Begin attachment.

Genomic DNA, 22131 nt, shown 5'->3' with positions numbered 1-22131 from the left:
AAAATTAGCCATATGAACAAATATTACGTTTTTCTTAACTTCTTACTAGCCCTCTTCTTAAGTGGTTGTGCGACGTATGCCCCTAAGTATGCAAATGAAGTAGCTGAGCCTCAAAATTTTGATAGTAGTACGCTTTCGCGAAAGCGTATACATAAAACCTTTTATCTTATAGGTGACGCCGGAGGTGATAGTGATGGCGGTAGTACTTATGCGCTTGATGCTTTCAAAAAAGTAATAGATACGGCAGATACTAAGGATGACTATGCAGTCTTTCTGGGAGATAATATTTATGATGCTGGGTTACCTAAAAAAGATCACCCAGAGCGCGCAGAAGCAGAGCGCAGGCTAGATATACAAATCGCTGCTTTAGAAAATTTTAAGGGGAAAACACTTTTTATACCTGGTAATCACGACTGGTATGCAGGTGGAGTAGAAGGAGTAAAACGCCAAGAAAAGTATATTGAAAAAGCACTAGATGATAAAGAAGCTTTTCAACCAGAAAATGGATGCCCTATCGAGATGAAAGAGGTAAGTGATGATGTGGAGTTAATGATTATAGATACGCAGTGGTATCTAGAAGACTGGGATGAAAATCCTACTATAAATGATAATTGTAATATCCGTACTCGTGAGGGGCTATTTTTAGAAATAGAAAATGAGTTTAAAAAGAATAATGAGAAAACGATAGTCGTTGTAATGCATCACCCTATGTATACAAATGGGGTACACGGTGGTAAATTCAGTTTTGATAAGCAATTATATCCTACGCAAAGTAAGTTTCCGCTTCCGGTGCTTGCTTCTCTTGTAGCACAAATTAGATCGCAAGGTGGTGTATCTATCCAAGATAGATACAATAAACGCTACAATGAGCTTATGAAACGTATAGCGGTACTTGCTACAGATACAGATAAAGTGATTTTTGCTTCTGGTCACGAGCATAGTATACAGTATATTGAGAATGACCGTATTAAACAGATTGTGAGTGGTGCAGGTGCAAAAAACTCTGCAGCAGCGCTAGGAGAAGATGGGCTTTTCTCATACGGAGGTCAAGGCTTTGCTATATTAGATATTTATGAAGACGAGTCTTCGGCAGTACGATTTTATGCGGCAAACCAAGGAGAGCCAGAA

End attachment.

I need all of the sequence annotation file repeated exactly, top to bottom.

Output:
Genomic DNA, 22131 nt, shown 5'->3' with positions numbered 1-22131 from the left:
AAAATTAGCCATATGAACAAATATTACGTTTTTCTTAACTTCTTACTAGCCCTCTTCTTAAGTGGTTGTGCGACGTATGCCCCTAAGTATGCAAATGAAGTAGCTGAGCCTCAAAATTTTGATAGTAGTACGCTTTCGCGAAAGCGTATACATAAAACCTTTTATCTTATAGGTGACGCCGGAGGTGATAGTGATGGCGGTAGTACTTATGCGCTTGATGCTTTCAAAAAAGTAATAGATACGGCAGATACTAAGGATGACTATGCAGTCTTTCTGGGAGATAATATTTATGATGCTGGGTTACCTAAAAAAGATCACCCAGAGCGCGCAGAAGCAGAGCGCAGGCTAGATATACAAATCGCTGCTTTAGAAAATTTTAAGGGGAAAACACTTTTTATACCTGGTAATCACGACTGGTATGCAGGTGGAGTAGAAGGAGTAAAACGCCAAGAAAAGTATATTGAAAAAGCACTAGATGATAAAGAAGCTTTTCAACCAGAAAATGGATGCCCTATCGAGATGAAAGAGGTAAGTGATGATGTGGAGTTAATGATTATAGATACGCAGTGGTATCTAGAAGACTGGGATGAAAATCCTACTATAAATGATAATTGTAATATCCGTACTCGTGAGGGGCTATTTTTAGAAATAGAAAATGAGTTTAAAAAGAATAATGAGAAAACGATAGTCGTTGTAATGCATCACCCTATGTATACAAATGGGGTACACGGTGGTAAATTCAGTTTTGATAAGCAATTATATCCTACGCAAAGTAAGTTTCCGCTTCCGGTGCTTGCTTCTCTTGTAGCACAAATTAGATCGCAAGGTGGTGTATCTATCCAAGATAGATACAATAAACGCTACAATGAGCTTATGAAACGTATAGCGGTACTTGCTACAGATACAGATAAAGTGATTTTTGCTTCTGGTCACGAGCATAGTATACAGTATATTGAGAATGACCGTATTAAACAGATTGTGAGTGGTGCAGGTGCAAAAAACTCTGCAGCAGCGCTAGGAGAAGATGGGCTTTTCTCATACGGAGGTCAAGGCTTTGCTATATTAGATATTTATGAAGACGAGTCTTCGGCAGTACGATTTTATGCGGCAAACCAAGGAGAGCCAGAA